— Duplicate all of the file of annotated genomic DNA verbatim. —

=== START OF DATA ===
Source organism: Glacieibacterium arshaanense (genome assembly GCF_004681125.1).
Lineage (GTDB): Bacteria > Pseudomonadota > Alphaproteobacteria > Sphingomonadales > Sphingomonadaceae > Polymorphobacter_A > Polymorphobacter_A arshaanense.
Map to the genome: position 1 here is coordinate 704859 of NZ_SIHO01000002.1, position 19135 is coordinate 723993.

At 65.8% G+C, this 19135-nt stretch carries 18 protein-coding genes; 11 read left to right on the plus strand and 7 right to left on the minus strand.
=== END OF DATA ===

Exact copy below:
Source organism: Glacieibacterium arshaanense (genome assembly GCF_004681125.1).
Lineage (GTDB): Bacteria > Pseudomonadota > Alphaproteobacteria > Sphingomonadales > Sphingomonadaceae > Polymorphobacter_A > Polymorphobacter_A arshaanense.
Map to the genome: position 1 here is coordinate 704859 of NZ_SIHO01000002.1, position 19135 is coordinate 723993.

At 65.8% G+C, this 19135-nt stretch carries 18 protein-coding genes; 11 read left to right on the plus strand and 7 right to left on the minus strand.